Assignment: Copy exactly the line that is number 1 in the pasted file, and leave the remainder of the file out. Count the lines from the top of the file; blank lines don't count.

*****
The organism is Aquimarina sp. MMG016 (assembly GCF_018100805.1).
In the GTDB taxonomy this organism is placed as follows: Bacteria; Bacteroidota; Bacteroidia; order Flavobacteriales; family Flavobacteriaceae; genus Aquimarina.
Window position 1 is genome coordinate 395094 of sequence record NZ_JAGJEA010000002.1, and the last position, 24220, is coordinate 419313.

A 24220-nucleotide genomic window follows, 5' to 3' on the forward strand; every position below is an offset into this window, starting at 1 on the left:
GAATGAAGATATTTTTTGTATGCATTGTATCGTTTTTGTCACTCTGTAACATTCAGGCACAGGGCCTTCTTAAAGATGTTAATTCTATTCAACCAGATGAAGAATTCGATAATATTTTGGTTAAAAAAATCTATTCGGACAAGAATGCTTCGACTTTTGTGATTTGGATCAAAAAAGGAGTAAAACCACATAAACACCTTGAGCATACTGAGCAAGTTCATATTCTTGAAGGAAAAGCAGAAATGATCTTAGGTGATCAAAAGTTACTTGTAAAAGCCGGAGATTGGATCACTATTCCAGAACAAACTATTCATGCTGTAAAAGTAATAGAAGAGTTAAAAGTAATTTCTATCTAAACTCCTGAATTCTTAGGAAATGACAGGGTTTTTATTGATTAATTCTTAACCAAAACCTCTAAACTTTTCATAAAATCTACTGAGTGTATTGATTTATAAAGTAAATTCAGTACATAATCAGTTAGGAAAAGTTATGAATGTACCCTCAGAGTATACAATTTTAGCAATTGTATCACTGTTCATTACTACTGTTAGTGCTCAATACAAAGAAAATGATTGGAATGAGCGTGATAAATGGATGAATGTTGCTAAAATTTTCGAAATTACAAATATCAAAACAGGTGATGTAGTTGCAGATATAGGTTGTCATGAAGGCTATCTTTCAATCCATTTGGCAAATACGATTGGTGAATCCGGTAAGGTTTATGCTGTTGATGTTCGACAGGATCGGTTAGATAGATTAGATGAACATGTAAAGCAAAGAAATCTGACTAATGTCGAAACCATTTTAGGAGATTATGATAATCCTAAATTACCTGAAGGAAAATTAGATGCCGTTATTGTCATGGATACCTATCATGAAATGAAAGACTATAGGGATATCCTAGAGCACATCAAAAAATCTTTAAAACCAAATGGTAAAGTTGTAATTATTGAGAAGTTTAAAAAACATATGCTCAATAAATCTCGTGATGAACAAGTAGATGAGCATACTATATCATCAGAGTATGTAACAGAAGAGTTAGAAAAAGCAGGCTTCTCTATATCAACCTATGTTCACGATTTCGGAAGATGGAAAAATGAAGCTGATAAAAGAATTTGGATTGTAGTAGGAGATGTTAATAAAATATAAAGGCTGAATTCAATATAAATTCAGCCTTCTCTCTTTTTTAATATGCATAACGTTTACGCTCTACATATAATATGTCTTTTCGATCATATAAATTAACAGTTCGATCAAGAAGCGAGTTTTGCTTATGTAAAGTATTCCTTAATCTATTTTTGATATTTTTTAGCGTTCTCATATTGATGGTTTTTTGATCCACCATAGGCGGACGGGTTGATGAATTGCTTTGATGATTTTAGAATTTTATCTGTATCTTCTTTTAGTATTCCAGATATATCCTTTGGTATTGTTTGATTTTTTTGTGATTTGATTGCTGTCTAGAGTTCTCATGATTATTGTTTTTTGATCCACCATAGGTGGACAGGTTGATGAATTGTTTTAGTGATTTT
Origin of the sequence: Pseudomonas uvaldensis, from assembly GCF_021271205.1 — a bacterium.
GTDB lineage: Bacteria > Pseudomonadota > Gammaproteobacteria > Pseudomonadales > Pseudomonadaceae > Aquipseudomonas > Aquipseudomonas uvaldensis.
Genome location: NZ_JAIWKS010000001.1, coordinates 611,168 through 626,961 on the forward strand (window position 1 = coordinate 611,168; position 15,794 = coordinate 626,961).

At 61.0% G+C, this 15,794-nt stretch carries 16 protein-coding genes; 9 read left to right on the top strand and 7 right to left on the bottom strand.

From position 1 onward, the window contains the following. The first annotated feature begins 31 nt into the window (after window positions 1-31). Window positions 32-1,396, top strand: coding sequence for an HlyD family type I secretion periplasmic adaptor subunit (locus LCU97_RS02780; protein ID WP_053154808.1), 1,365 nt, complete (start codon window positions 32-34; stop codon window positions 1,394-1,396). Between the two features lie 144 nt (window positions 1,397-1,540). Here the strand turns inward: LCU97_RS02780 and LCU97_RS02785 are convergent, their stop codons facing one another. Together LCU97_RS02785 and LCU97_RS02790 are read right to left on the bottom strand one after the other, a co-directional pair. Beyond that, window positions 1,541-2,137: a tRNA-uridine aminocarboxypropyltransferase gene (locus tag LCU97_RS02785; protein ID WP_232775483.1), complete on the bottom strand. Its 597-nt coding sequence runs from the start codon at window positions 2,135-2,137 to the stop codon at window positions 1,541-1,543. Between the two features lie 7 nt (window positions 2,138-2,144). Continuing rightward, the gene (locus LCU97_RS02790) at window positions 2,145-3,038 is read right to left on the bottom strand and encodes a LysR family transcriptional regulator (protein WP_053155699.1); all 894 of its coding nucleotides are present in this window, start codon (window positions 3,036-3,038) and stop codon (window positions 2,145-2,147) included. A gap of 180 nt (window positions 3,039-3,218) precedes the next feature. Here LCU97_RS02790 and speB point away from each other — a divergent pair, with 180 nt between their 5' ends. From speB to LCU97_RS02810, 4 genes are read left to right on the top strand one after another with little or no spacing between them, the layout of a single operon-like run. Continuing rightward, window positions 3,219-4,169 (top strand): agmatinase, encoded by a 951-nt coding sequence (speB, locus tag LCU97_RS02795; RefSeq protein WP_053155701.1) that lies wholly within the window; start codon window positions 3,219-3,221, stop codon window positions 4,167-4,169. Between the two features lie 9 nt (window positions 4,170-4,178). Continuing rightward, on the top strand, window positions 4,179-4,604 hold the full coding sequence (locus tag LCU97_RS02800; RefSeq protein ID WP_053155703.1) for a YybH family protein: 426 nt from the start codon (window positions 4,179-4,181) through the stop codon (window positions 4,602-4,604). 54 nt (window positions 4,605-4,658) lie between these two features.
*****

The organism is Aquimarina sp. MMG016 (assembly GCF_018100805.1).